Saturday, April 27, 2013

Picking on gay people—UPDATED

Former PE teacher Carla Hale
It would be easier for everyone if, like Rainbow Sash, we all wore some form of distinctive clothing to signify to the Catholic Church leadership what sins we were committing and not confessing. Then perhaps gay people wouldn’t feel singled out.

Let me tell you what brought that thought into my mind: Recently the Diocese of Columbus fired Carla Hale, a phys-ed teacher at Bishop Watterson High, after learning that she is in a lesbian relationship. Hale has said that she was terminated March 28, two weeks after an investigation spurred by an anonymous Bishop Watterson parent. The parent had sent diocesan officials a copy of Hale’s mother’s obituary, which listed the complainant as “Carla (Julie) Hale of Powell” — “Julie” being her companion’s name, and in parentheses just like other spouses’ names. Hale apparently confirmed that she and her partner consider their relationship a “marriage”.

Naturally, Hale is shocked, shocked! that she could have been fired: “That had nothing to do with my ability to teach and coach. I don’t think I’m immoral; I don’t think I’ve done anything that’s unethical,” she complained in a local television interview. Of course, maintaining false pretenses and contract violation have nothing to do with morality, right?

Hale’s lawyer, Thomas Tootle (oy, the poor man), struck all the expected buzzwords, accusing the diocese of orientation discrimination, demanding her reinstatement and threatening a lawsuit. “The Catholic Church has their own perceptions on immorality, but when you look at the contract, who decides that term, ‘immorality’? That, ultimately, will be decided by an arbitrator,” Tootle declared. Oddly enough, nobody heard an orchestra swell its volume dramatically.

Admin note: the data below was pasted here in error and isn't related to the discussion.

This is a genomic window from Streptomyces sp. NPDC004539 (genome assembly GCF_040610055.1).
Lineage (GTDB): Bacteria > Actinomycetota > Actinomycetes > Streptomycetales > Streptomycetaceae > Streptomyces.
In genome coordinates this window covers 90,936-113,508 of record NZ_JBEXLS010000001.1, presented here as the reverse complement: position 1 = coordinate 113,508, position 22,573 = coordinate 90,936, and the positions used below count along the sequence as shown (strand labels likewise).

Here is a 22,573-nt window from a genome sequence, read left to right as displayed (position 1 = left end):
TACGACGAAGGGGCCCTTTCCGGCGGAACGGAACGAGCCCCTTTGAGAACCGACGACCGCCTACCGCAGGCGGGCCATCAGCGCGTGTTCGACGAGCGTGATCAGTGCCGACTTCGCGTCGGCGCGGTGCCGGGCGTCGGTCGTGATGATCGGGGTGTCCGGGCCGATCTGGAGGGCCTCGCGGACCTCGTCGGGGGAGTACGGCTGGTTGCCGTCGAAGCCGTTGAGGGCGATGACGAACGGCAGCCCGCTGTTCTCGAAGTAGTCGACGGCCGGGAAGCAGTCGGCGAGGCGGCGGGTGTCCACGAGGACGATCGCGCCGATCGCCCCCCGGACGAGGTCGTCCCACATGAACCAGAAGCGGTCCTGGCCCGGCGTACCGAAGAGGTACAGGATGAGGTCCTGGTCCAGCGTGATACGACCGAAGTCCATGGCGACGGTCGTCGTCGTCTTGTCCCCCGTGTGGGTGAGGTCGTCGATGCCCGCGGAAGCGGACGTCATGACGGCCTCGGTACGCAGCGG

Here’s the statement, though, which brought the thought into my mind: “There are many things that the Catholic Church considers immoral, but why is this treated any differently than adultery, divorce or birth control?” Tootle said, claiming, “It does seem to be a situation where the Church picks and chooses like they are at the buffet.”

In the last two years, according to the National Catholic Register story, the diocese has fired one teacher for artificial insemination, another teacher for extramarital sex, and a vice-principal for publicizing support for same-sex “marriage” on his blog. So the Diocese of Columbus can at least point to their own record and claim consistency. Except that a few readers skipped over that paragraph in their rush to get to the combox:

Can’t wait until the diocese starts firing teachers who are divorced and remarried, those who masturbate, use contraception, fornicate and miss Mass on Sundays. That will show them!
Oh … they won’t do that? You mean to say they’re picking and choosing their moral priorities to bully weaker people?
Well, I never! (/sarcasm off) [Turn off the “idiot” tag while you’re at it.]

Soooo, they have also fired any staff members living with a heterosexual partner outside of marriage … right?

Okay, at least Columbus has some record of firing other people for other violations. And let’s be honest — some people in the GLBT camp act as though only they get pushed around. But let’s grant, causa argumenti,that more gay people get fired for morals provision violations than anyone else. What could explain that?

The majority of us work in places without morals contracts; most things you can legally do when you’re off the clock and off the campus won’t get you fired. But while we all know individuals who are into sharing way too much — “Now I have to go poke out my mind’s eye” — there are things we don’t share, either because we’re ashamed of them, or because no one really wants or cares to know about them (and by gar it’s none of their frickin’ business anyway).